Laws that forbid the carrying of arms…disarm only those who are neither inclined nor determined to commit crimes…. Such laws make things worse for the assaulted and better for the assailants; they serve rather to encourage than to prevent homicides, for an unarmed man may be attacked with greater confidence than an armed man. (Jefferson’s “Commonplace Book,” 1774-1776, quoting from On Crimes and Punishment, by criminologist Cesare Beccaria, 1764)

We established however some, although not all, its [self-government] important principles. The constitutions of most of our States assert, that all power is inherent in the people; that they may exercise it by themselves, in all cases to which they think themselves competent, (as in electing their functionaries executive and legislative, and deciding by a jury of themselves, in all judiciary cases in which any fact is involved,) or they may act by representatives, freely and equally chosen; that it is their right and duty to be at all times armed… (Thomas Jefferson to John Cartwright, 1824. Memorial Edition 16:45, Lipscomb and Bergh, editors)

James Madison (Father of the Constitution and Fourth President of the United States):

Besides the advantage of being armed, which the Americans possess over the people of almost every other nation, the existence of subordinate governments, to which the people are attached, and by which the militia officers are appointed, forms a barrier against the enterprises of ambition, more insurmountable than any which a simple government of any form can admit of. Notwithstanding the military establishments in the several kingdoms of Europe, which are carried as far as the public resources will bear, the governments are afraid to trust the people with arms. (The Federalist, No. 46)

It is not certain that with this aid alone [possession of arms], they would not be able to shake off their yokes. But were the people to posses the additional advantages of local governments chosen by themselves, who could collect the national will, and direct the national force; and of officers appointed out of the militia, by these governments and attached both to them and to the militia, it may be affirmed with the greatest assurance, that the throne of every tyranny in Europe would be speedily overturned, in spite of the legions which surround it. (The Federalist, No. 46)

The right of the people to keep and bear…arms shall not be infringed. A well regulated militia, composed of the body of the people, trained to arms, is the best and most natural defense of a free country…. (I Annals of Congress 434 [June 8, 1789])

From The Congressional Register, 17 August 1789:

(Note, these are representatives. The Senate debates were kept secret)

Elbridge Gerry (Massachusetts):

This declaration of rights, I take it, is intended to secure the people against the mal-administration of the government; if we could suppose that in all cases the rights of the people would be attended to, the occasion for guards of this kind would be removed.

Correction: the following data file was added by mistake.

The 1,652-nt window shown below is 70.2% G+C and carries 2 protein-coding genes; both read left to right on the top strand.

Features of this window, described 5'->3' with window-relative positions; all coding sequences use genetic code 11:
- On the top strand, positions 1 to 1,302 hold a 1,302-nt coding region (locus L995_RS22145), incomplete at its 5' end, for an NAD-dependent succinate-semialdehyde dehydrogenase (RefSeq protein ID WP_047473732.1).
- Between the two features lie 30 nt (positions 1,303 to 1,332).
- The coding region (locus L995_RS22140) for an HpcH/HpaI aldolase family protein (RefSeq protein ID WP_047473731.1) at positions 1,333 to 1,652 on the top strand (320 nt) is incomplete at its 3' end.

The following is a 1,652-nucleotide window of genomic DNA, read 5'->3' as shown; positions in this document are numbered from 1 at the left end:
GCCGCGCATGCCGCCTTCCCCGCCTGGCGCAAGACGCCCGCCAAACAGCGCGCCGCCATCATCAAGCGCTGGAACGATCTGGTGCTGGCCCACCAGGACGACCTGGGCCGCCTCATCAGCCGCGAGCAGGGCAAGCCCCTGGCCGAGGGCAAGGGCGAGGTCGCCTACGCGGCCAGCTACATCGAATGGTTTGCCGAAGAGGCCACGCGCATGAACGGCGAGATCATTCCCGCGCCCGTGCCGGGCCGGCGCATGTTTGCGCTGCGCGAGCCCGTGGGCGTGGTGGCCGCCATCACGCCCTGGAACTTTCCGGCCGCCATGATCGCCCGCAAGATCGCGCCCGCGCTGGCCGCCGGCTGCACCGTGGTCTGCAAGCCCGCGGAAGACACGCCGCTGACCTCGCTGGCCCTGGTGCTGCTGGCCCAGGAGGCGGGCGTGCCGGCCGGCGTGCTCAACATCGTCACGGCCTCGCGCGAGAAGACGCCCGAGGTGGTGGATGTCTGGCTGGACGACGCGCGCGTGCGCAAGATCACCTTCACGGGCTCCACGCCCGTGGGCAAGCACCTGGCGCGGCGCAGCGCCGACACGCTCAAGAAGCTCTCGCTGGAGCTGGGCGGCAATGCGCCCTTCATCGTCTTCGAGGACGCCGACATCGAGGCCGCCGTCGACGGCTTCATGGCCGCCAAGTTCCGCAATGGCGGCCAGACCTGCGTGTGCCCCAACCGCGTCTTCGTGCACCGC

Fisher Ames to George R. Minor. 12 June, 1789

The rights of conscience, of bearing arms, of changing the government, are declared to be inherent in the people.

There are so many more, but I think you get the point. Of course, not everyone agreed with this, but 2/3 of both Houses did.

In fact, it was some of the states who had actually proposed the amendment::

New Hampshire: Congress shall never disarm any Citizen unless such as are or have been in Actual Rebellion

Virginia:  That the people have a right to keep and bear arms; that a well regulated Militia composed of the body of the people trained to arms is the proper, natural and safe defence [sic] of a free State. That standing armies in time of peace are dangerous to liberty, and therefore ought to be avoided, as far as the circumstances and protection of the Community will admit; and that in all cases the military should be under strict subordination to and governed by the Civil power.

We need more firearms training!

New York: That the People have a right to keep and bear Arms; that a well regulated Militia, including the body of the People capable of bearing Arms, is the proper, natural and safe defence [sic] of a free State;

Hold on, these are talking only about militias? The point is that militias are made up of people.

But it is interesting that this is the only amendment where the term “the people” doesn’t mean the people to liberals:

1st Amendment:

… or the right of the people peaceably to assemble …

4th Amendment:

The right of the people to be secure in their persons …

9th Amendment:

… shall not be construed to deny or disparage others retained by the people

10th Amendment

The powers not delegated to the United States … are reserved … to the people.

Half of the amendments in the Bill of Rights refer to the People in some manner. Why is it that the term in this amendment doesn’t mean the same to liberals as the others? Because they are afraid that they might get overthrown when this country wises up.

Anyone who believes that this amendment is just for militias, just for sporting and hunting, just for self defense and not overthrowing the government is very mistaken and either ignorant or disingenuous.

Are the people outgunned by our standing army? Yes we are.

But so was the Continental Army.